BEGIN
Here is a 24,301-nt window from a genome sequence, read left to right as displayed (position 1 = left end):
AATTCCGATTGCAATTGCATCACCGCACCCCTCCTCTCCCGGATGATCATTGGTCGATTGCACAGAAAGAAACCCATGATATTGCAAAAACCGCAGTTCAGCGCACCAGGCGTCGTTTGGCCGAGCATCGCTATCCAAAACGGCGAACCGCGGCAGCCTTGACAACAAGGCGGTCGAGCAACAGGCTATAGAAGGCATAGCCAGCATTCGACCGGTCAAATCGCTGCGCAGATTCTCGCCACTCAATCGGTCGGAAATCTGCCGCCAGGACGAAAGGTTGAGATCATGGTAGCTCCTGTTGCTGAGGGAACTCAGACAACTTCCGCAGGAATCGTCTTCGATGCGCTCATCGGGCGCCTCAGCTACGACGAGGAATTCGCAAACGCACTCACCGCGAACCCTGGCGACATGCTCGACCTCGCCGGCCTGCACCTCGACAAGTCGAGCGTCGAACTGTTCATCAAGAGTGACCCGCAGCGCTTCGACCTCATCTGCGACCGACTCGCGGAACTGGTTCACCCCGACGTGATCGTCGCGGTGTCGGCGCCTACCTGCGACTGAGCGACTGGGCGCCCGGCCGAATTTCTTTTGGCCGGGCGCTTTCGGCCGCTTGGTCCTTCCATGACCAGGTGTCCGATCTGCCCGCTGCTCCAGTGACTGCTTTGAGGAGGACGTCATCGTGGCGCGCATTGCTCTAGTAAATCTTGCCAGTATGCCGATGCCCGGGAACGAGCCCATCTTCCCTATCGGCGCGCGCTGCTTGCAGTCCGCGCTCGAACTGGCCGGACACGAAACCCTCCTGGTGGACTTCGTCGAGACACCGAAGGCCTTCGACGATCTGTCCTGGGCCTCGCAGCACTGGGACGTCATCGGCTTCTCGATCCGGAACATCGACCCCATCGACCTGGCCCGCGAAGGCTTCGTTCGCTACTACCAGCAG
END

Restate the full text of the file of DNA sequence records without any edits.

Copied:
Here is a 24,301-nt window from a genome sequence, read left to right as displayed (position 1 = left end):
AATTCCGATTGCAATTGCATCACCGCACCCCTCCTCTCCCGGATGATCATTGGTCGATTGCACAGAAAGAAACCCATGATATTGCAAAAACCGCAGTTCAGCGCACCAGGCGTCGTTTGGCCGAGCATCGCTATCCAAAACGGCGAACCGCGGCAGCCTTGACAACAAGGCGGTCGAGCAACAGGCTATAGAAGGCATAGCCAGCATTCGACCGGTCAAATCGCTGCGCAGATTCTCGCCACTCAATCGGTCGGAAATCTGCCGCCAGGACGAAAGGTTGAGATCATGGTAGCTCCTGTTGCTGAGGGAACTCAGACAACTTCCGCAGGAATCGTCTTCGATGCGCTCATCGGGCGCCTCAGCTACGACGAGGAATTCGCAAACGCACTCACCGCGAACCCTGGCGACATGCTCGACCTCGCCGGCCTGCACCTCGACAAGTCGAGCGTCGAACTGTTCATCAAGAGTGACCCGCAGCGCTTCGACCTCATCTGCGACCGACTCGCGGAACTGGTTCACCCCGACGTGATCGTCGCGGTGTCGGCGCCTACCTGCGACTGAGCGACTGGGCGCCCGGCCGAATTTCTTTTGGCCGGGCGCTTTCGGCCGCTTGGTCCTTCCATGACCAGGTGTCCGATCTGCCCGCTGCTCCAGTGACTGCTTTGAGGAGGACGTCATCGTGGCGCGCATTGCTCTAGTAAATCTTGCCAGTATGCCGATGCCCGGGAACGAGCCCATCTTCCCTATCGGCGCGCGCTGCTTGCAGTCCGCGCTCGAACTGGCCGGACACGAAACCCTCCTGGTGGACTTCGTCGAGACACCGAAGGCCTTCGACGATCTGTCCTGGGCCTCGCAGCACTGGGACGTCATCGGCTTCTCGATCCGGAACATCGACCCCATCGACCTGGCCCGCGAAGGCTTCGTTCGCTACTACCAGCAG